top of page

Three LGBTQIA+ Icons We Should All Know

In celebration of Pride month, where we pay tribute to those involved in the Stonewall Riots, who fought for the rights we have today and founded the LGBTQIA+ community we now have, I think it is important that we commemorate three historical icons, whom without, our community would not be the same.

1. Alan Turing (1912-1954)

During World War Two, Alan Turing played a vital role in breaking the Enigma Code at Bletchley Park, helping win the war. However, despite Turing's service to his country, he faced oppression and hardship due to his sexuality. During his lifetime, homosexuality was viewed as a criminal offence, resulting in Turing's conviction when engaging in a relationship with Arnold Murray in 1952. Turing was punished through chemical castration, resulting in him taking his own life at the age of 41.

In 2013, Turing was pardoned by HM Queen Elizabeth II, leading to a new legislation pardoning all gay men under historical gross indecency laws. This legislation is the Alan Turing Law. According to GOV.UK:

"the Alan Turing Law has gone on to secure pardons for 75,000 other men and women convicted of similar crimes"

Without Turing, not only would our country have faced a frighteningly different fate during the Second World War, but these individuals could not have been pardoned from their convictions. Whilst Britain's history is cruel and brutal, this is a sign of hope and progress, acknowledging the hardship and oppression our predecessors have faced so that we are able to achieve equality.

2. Harvey Milk (1930-1978)

Harvey Milk was the first openly gay elected official in California. During Milk's political career, he focused on gay liberation and expressed the importance of community and neighbourhoods in San Francisco. Milk fought for gay rights during a time when the LGBTQIA+ community were facing attacks against their human rights. For example, Milk fought against the Californian proposition which would have allowed the firing of gay teachers in the state's schools. This is one of the many causes Milk fought during his career.

However, on November 27, 1987, Milk was assassinated alongside Mayor George Moscone by Dan White. Harvey Milk was 48 years old. The impact of his death spread throughout the entire community, as a crowd of thousands held a spontaneous silent candlelight vigil, marching to City Hall on the night of his death. This collection of individuals in mourning of Milk has "been recognised as one of the most eloquent responses to violence that a community has ever expressed."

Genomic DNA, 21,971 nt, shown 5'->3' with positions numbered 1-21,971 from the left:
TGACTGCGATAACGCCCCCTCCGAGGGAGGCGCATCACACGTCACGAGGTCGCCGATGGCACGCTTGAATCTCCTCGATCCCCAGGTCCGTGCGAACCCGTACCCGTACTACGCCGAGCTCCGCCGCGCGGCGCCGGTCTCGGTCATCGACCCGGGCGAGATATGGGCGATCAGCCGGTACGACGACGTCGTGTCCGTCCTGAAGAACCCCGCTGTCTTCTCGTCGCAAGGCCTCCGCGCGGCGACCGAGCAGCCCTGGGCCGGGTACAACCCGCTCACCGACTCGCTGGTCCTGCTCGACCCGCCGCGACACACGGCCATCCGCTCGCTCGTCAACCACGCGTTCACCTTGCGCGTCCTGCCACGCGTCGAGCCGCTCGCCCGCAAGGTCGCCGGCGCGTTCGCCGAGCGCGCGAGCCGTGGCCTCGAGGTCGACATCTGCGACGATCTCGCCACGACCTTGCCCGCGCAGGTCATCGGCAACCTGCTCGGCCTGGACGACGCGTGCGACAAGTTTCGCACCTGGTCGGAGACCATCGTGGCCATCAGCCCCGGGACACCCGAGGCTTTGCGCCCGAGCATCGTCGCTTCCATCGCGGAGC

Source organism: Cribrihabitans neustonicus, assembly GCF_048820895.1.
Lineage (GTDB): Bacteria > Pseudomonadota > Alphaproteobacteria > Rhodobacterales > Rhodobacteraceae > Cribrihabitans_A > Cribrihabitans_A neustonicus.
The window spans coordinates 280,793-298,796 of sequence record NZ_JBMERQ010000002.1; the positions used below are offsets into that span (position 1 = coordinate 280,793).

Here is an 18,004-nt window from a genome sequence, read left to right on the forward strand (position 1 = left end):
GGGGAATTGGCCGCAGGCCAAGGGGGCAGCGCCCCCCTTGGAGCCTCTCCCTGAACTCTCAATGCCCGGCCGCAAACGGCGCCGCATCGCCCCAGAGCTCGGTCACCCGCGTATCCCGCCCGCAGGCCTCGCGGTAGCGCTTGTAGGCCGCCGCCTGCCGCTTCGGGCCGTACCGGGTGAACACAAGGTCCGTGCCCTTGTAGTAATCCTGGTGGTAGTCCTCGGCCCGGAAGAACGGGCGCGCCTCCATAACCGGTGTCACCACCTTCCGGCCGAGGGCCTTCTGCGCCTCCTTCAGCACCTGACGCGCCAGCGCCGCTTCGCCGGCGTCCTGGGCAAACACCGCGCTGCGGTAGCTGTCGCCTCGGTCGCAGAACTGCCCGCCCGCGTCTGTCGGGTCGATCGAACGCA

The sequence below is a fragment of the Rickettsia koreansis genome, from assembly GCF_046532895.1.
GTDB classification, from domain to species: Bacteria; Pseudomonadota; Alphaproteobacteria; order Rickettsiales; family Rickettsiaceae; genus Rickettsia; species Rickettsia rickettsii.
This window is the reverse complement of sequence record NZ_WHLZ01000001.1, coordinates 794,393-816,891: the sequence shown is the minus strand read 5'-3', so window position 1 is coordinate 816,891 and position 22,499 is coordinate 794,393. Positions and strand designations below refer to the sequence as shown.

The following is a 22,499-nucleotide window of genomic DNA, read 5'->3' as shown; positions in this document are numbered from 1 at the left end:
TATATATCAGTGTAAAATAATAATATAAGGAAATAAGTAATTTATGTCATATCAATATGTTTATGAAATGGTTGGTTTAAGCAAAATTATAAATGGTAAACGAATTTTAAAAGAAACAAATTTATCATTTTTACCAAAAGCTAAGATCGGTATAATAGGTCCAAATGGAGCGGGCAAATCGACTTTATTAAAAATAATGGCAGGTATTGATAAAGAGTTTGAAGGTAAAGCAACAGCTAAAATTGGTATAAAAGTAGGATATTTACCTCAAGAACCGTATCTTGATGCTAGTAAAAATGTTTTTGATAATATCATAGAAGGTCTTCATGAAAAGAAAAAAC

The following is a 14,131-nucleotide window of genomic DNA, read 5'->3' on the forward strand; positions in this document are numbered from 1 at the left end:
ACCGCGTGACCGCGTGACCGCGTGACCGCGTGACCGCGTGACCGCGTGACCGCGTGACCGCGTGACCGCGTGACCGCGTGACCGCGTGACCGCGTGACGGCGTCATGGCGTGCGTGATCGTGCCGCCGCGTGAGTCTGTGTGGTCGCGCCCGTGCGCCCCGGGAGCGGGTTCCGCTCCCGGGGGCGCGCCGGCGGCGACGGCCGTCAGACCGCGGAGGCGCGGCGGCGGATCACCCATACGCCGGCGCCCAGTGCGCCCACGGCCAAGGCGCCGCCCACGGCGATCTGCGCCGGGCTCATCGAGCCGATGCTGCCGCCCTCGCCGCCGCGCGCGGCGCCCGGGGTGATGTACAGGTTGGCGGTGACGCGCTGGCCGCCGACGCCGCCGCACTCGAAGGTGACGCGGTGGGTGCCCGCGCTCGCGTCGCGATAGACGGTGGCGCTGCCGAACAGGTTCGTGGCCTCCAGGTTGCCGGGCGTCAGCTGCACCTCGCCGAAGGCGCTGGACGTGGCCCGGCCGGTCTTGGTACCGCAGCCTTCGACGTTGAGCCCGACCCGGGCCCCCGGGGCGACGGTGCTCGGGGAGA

Despite Milk's awareness of the danger he was in as a political figure for the LGBTQIA+ community, receiving death threats daily, Milk continued his fight for equality. This awareness resulted in him recording several wills, wherein one of the recordings, he expressed a statement now acknowledged as one of his most important statements:

"If a bullet should enter my brain, let that bullet destroy every closet door"

Harvey Milk's legacy lives on through The Harvey Milk Foundation, dedicated to fighting for equality for everyone. Milk used his career and his connections to others to form a community for all minorities, connecting everyone through acceptance and empowerment.

3. Marsha P. Johnson (1945-1992)

Marsha P Johnson was an African American transgender woman and a gay liberation activist. She embodied confidence and empowerment in her identity. She adopted the full name Marsha P. Johnson, the 'P' standing for "Pay It No Mind." This statement and identity acted as Johnson's life motto, responding to any questions about her gender.

In 1969, she became an integral part of the Stonewall movement, fighting on the frontlines against police brutality. Alongside Sylvia Rivera, Johnson co-founded S.T.A.R (Street Transvestite Action Revolutionaries), acting as a shelter for LGBT youth, left vulnerable on the streets of New York City.

After the 1992 pride parade, Johnson's body was discovered in the Hudson River. Whilst the police ruled the death as a suicide, Johnson was frequently a victim of transphobic attacks, and so it is widely believed that this was the result of her death.

However, in 2012, New York police reopened the investigation of her death, exploring it as a possible homicide. Eventually, the department reclassified her death from being a 'suicide' to 'undetermined'. Whilst there was no justice for her death, her legacy lives on through her legacy representing strength and empowerment throughout the transgender community. Both Marsha and her closest friend Sylvia will be the first monumented statue to honour trans women in New York City.

Each of these historical icons lost their lives due to the unjust oppression of the LGBTQIA+ community. However, their legacies live on. Through knowing their stories and celebrating their lives, we pay tribute to all that they have achieved for our community. Without these individuals and so many more who have fought and continue to fight for our community, we would not have the rights we have today.

bottom of page